I've been without a job for a long time now, an internal war being raged between my fearful, Practical, Common Sense side that says, "Who are you kidding?! Get a JOB!", and my gut-hungry, aching soul that says, "If I have to do one more hostess/ coffee shop/ office job I'm never going to stop crying myself to sleep at night." Just recently I came to the point where a compromise had to be made and have now settled for a job selling luxury cookware at a chain store in Beverly Hills. I'm not sure how I feel about it. On the one hand, I know that I always like being in the store whenever I visit, so working there (hopefully) won't be torture, but on the other hand I feel so dissatisfied and quite frankly, gypped.

All I want is a job that will pay my bills and leave me feeling satisfied at the end of the day. That's it. It doesn't have to pay a lot, and it doesn't need to be easy... I don't even need a lot of recognition. I just want to feel good about myself and the world when I turn the key to my apartment every night.

A few weeks ago a very wealthy man told me I was beautiful and gave me his business card. Later, as I walked up the steps of my aging apartment building and climbed the stairs to my old and beautiful abode, my thoughts wandered to what it might be like to be a "kept" woman. I wondered what this man in his shiny car and expensive suede loafers would think if he saw the chipping paint on my door frame, or noticed the frayed seam on the hem of my Target dress. Would he change his mind about me? Or would he deem me as worthy of more and buy me purses and bracelets and evening gowns, and maybe move me into one of the lavish condos in the building next to mine? Would he send cars to pick me up and take me on trips to expensive dinners in Vienna and Prague and Paris? Would he do that for me because he thinks I deserve it?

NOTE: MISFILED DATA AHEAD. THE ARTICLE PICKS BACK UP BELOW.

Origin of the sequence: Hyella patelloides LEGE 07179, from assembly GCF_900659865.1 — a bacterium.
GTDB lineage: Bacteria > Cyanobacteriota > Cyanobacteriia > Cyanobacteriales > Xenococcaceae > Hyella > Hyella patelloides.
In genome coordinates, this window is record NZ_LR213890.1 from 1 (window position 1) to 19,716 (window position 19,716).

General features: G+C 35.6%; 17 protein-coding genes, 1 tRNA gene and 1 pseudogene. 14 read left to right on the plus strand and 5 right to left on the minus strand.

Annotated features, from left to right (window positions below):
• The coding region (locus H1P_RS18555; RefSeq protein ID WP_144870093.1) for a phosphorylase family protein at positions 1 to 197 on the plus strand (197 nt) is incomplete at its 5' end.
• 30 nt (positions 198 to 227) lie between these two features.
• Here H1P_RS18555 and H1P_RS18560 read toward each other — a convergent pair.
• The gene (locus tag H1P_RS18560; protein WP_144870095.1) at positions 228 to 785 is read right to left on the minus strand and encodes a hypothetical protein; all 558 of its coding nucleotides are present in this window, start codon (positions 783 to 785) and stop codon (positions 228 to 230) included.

Right now I'm sitting here typing on my three year-old laptop in a 12 dollar tank top and my underwear. I'm surrounded by things I love: resting on the beautiful love seat my dad and I picked out at the consignment store for a hundred dollars, my first real pair of "expensive jeans" that do supernatural things for my butt slung over the back; I have pictures of my mom and friends and family hung simply on the wall, and my chipping pink discount dishes are all stacked in my kitchen cupboards. And I know who I am.

I may want nicer things someday, and am not ashamed to say that I can't wait for the day my gas budget is no longer a pressing issue, but here in this place, I am satisfied. I'm not pretending to be content with some office job, paying my own rent while my soul goes bankrupt, or feigning interest in an older man with the means to make all my material dreams come true, only to later realize I've lost what really matters. I'm in a beautiful apartment that I love, with clothes that keep my desires for beautiful, designer garments sated, and my forty dollar purse looks a lot more expensive than it is, thank you very much. I have friends I can't get enough of, and a family most people only dream about.

As for the job part, well... I'm still working on that. But somehow I think it'll work itself out in the end.

By the way, did I ever mention my name means Wealthy? It does. And I think now and forever, it fits.

Wednesday, November 5, 2008


"Perspective on Tomorrow's Election"

Yes, we did produce a near perfect Republic. 
But will they keep it?
Or will they in their enjoyment of plenty, 
lose the memory of freedom?
Material abundance without character is 
the surest way to destruction.
Indeed, I tremble for my country when 
I reflect that God is just.

-Thomas Jefferson